5. I've read this book in spurts during quiet times at the reference desk and during short breaks at work. For that kind of in-between reading requiring little attention this book was ideal. Broken up into short chapters, each starting with a question-and-answer, Peggy Post's book is an easy way to learn the basics of etiquette, look up FAQs, and be reminded of specifics. Her advice is not complicated, mainly consisting of the refrain: be considerate of others.For a comprehensive guide to western e [...]

    6. I saw this book at an end cap at the library and it piqued my interest. For the most part, I thought the advice offered in the book was completely obvious. I kept expecting great pearls of wisdom and this book definitely didn't offer that. However, with the short easy chapters and the anticipation of what terrible things some people do right around the next page, I kept reading. I found it very easy to pick up and put down. I can’t say that I learned a whole bunch but I enjoyed it and it got m [...]

    7. Picked this up randomly from the library with the idea I needed some pithy or polite one-liners and strategies for navigating Sticky Situations. Also, I wasn't ready to switch to my kids with cancer fiction yet though I know the writing will be leap years ahead. A fair portion didn't seem applicable to life on the Left Coast but overall found it useful nonetheless. Also also, made me feel tons better about the fact that my future MIL arranged a bridal shower for me (I feared it was an etiquette [...]

    8. Surprisingly interesting even though it's about etiquette. (OK, who am I kidding -- I read advice columns too.) I did find it relatively up to date; it didn't have advice about eating french fries with a knife and fork or anything like that. I liked the underlying viewpoint: that etiquette is about being honest while also making others feel comfortable -- so don't lie when making excuses, but behave as the situation dictates and according to social norms, not according to possibly outdated rules [...]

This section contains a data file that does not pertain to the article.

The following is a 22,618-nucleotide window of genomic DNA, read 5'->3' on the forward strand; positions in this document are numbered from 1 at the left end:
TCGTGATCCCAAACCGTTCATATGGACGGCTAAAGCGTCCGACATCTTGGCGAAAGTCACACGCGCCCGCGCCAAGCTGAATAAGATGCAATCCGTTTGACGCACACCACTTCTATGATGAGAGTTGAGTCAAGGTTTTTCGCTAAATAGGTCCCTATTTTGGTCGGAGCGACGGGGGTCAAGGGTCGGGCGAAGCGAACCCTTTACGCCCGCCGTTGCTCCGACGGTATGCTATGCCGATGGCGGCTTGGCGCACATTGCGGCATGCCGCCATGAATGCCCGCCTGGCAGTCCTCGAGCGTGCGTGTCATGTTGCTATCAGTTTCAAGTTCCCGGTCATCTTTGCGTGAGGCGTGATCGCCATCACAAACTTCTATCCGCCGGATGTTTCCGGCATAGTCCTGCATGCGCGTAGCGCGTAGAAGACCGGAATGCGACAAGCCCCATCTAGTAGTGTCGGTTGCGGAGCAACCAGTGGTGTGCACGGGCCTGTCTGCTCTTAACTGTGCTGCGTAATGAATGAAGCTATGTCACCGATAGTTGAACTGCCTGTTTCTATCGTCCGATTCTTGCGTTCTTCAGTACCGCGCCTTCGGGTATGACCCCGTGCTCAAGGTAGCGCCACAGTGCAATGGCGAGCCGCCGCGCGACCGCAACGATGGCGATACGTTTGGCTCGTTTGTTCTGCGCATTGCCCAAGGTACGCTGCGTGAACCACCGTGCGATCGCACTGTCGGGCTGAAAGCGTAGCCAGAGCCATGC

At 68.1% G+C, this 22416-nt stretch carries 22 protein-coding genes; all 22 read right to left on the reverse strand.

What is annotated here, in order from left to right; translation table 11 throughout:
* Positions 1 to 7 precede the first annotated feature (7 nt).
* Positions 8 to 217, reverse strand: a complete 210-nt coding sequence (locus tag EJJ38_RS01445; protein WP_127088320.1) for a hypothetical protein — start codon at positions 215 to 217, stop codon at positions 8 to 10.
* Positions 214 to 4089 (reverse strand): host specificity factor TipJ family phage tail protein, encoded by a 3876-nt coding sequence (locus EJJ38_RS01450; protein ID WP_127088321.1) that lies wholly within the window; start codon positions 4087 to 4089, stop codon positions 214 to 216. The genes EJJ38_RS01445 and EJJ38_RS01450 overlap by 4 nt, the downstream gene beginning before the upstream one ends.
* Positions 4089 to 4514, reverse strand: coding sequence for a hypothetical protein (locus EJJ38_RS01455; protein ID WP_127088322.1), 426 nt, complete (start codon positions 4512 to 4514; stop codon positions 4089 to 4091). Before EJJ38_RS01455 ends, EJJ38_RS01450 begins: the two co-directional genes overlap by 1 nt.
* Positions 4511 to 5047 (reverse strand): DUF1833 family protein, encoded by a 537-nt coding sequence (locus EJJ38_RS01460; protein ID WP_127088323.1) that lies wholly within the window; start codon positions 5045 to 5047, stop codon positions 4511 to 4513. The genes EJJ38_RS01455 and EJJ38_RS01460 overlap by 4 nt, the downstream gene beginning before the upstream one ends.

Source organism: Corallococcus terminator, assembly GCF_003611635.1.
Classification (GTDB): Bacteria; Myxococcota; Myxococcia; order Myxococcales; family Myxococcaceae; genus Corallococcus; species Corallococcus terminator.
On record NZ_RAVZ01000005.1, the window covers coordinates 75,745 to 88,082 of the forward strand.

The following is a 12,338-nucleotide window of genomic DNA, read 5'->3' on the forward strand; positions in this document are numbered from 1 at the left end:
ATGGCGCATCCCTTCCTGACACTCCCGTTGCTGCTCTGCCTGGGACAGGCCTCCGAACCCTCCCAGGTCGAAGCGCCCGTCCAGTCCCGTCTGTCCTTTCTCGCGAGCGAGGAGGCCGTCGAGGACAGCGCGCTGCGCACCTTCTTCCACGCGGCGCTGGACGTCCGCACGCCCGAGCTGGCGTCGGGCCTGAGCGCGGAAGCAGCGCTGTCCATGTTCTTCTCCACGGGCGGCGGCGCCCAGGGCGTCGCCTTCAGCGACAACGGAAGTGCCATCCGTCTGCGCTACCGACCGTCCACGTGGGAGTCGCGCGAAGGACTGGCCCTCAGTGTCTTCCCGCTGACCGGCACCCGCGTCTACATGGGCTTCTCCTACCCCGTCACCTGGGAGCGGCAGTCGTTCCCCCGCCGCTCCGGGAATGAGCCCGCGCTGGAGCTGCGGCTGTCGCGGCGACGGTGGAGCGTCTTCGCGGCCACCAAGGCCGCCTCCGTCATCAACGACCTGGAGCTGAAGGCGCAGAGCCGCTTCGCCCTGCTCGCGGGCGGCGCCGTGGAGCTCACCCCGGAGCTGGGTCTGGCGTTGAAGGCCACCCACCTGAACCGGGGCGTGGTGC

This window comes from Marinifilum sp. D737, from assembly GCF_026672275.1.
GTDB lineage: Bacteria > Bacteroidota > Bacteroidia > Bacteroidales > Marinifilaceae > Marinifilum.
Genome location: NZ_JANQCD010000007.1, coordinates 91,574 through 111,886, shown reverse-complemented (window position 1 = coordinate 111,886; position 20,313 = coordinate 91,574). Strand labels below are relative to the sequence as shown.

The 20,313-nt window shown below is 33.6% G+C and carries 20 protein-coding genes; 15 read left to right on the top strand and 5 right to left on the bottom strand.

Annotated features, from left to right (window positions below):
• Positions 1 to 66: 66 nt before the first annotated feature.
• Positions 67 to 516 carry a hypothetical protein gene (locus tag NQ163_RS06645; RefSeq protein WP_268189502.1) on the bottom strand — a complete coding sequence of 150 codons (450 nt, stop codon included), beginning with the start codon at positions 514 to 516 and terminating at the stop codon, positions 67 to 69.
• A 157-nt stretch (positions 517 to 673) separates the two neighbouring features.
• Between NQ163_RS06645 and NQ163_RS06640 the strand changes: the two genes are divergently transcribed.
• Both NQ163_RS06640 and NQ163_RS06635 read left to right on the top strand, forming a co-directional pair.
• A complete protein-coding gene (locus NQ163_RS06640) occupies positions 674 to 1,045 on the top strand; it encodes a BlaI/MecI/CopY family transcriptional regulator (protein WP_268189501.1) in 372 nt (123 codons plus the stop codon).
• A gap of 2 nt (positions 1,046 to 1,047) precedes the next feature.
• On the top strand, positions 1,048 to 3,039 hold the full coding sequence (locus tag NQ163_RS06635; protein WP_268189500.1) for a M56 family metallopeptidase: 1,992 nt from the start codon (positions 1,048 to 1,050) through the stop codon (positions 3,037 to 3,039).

9. Eh, it was okay. Some useful suggestions sprinkled into the chapters, but on the whole it seemed like a bunch of miscellaneous manners advice was thrown every which way onto the pages, grouped loosely into very short chapters that didn't quite hang together. Also, at least one third of the pages were completely blank. If I'd paid for this book I'd feel ripped off. As it is, I'm taking it back to the library tomorrow, and moving on to something better.

    10. For someone who is always trying to improve herself, this book was a necessary stepping stone in the betterment of myself. This book points out dilemmas that I have been a part of and dilemmas that I hope to never see. It is nice to see that some people still care about etiquette and manners. Everyone who needs to download a little class needs to read this (and it's good for those of us who already have manners everyone can improve!).

    11. An interesting book with lots of good information on manners and etiquette, however it is by no means complete or comprehensive. This would be a good book to read when trying to learn more about manners, but it is definitely not a comprehensive reference book on manners or etiquette. (I didn't read this book cover to cover, just skimmed through it as I prepared to teach a group of teens a class on etiquette.)

    12. This book was filled with entertaining scenarios, some of which I hope I never encounter (writing scathing e-mail about boss and then sending to boss)and more importanty how to tip appropriately. Good manners never go out of style. If you have ever wanted to read people the riot act, you will find that it is not appropriate to point out peoples mistakes!~arrgh.